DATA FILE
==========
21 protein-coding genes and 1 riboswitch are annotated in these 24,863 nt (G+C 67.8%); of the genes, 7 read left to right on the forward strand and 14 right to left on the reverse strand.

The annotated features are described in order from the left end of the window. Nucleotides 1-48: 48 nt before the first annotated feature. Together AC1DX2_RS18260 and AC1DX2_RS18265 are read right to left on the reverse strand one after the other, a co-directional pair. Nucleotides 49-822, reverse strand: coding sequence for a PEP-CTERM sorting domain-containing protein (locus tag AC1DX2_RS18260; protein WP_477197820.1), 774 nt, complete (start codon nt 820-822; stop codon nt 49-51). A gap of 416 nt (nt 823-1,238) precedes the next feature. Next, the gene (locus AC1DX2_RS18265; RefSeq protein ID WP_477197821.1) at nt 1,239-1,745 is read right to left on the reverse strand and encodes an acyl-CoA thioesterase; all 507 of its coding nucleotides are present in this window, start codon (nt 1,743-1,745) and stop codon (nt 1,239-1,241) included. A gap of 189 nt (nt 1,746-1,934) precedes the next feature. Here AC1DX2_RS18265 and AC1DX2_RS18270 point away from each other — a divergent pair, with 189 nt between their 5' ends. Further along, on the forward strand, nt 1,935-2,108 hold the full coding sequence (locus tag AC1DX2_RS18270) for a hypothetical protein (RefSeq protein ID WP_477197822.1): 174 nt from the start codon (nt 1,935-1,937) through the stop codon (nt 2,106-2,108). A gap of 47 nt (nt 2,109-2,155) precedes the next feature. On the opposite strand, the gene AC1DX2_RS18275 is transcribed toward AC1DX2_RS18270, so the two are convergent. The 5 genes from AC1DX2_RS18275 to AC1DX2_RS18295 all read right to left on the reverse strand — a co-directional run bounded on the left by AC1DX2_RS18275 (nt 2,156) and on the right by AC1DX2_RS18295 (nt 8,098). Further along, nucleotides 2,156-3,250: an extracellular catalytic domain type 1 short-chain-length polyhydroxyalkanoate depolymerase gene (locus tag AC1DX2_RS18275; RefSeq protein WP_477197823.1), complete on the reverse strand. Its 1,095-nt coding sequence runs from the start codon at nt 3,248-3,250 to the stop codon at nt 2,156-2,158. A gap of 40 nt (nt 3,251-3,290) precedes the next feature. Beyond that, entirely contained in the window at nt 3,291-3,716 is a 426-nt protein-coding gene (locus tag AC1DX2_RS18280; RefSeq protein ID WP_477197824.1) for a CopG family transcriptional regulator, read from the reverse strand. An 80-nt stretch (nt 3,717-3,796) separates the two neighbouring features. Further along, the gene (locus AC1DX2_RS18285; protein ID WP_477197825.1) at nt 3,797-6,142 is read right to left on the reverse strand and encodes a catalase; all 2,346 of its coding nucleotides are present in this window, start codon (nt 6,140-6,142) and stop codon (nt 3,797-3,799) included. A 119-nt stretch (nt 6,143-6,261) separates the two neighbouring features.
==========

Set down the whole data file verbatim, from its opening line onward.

21 protein-coding genes and 1 riboswitch are annotated in these 24,863 nt (G+C 67.8%); of the genes, 7 read left to right on the forward strand and 14 right to left on the reverse strand.

The annotated features are described in order from the left end of the window. Nucleotides 1-48: 48 nt before the first annotated feature. Together AC1DX2_RS18260 and AC1DX2_RS18265 are read right to left on the reverse strand one after the other, a co-directional pair. Nucleotides 49-822, reverse strand: coding sequence for a PEP-CTERM sorting domain-containing protein (locus tag AC1DX2_RS18260; protein WP_477197820.1), 774 nt, complete (start codon nt 820-822; stop codon nt 49-51). A gap of 416 nt (nt 823-1,238) precedes the next feature. Next, the gene (locus AC1DX2_RS18265; RefSeq protein ID WP_477197821.1) at nt 1,239-1,745 is read right to left on the reverse strand and encodes an acyl-CoA thioesterase; all 507 of its coding nucleotides are present in this window, start codon (nt 1,743-1,745) and stop codon (nt 1,239-1,241) included. A gap of 189 nt (nt 1,746-1,934) precedes the next feature. Here AC1DX2_RS18265 and AC1DX2_RS18270 point away from each other — a divergent pair, with 189 nt between their 5' ends. Further along, on the forward strand, nt 1,935-2,108 hold the full coding sequence (locus tag AC1DX2_RS18270) for a hypothetical protein (RefSeq protein ID WP_477197822.1): 174 nt from the start codon (nt 1,935-1,937) through the stop codon (nt 2,106-2,108). A gap of 47 nt (nt 2,109-2,155) precedes the next feature. On the opposite strand, the gene AC1DX2_RS18275 is transcribed toward AC1DX2_RS18270, so the two are convergent. The 5 genes from AC1DX2_RS18275 to AC1DX2_RS18295 all read right to left on the reverse strand — a co-directional run bounded on the left by AC1DX2_RS18275 (nt 2,156) and on the right by AC1DX2_RS18295 (nt 8,098). Further along, nucleotides 2,156-3,250: an extracellular catalytic domain type 1 short-chain-length polyhydroxyalkanoate depolymerase gene (locus tag AC1DX2_RS18275; RefSeq protein WP_477197823.1), complete on the reverse strand. Its 1,095-nt coding sequence runs from the start codon at nt 3,248-3,250 to the stop codon at nt 2,156-2,158. A gap of 40 nt (nt 3,251-3,290) precedes the next feature. Beyond that, entirely contained in the window at nt 3,291-3,716 is a 426-nt protein-coding gene (locus tag AC1DX2_RS18280; RefSeq protein ID WP_477197824.1) for a CopG family transcriptional regulator, read from the reverse strand. An 80-nt stretch (nt 3,717-3,796) separates the two neighbouring features. Further along, the gene (locus AC1DX2_RS18285; protein ID WP_477197825.1) at nt 3,797-6,142 is read right to left on the reverse strand and encodes a catalase; all 2,346 of its coding nucleotides are present in this window, start codon (nt 6,140-6,142) and stop codon (nt 3,797-3,799) included. A 119-nt stretch (nt 6,143-6,261) separates the two neighbouring features.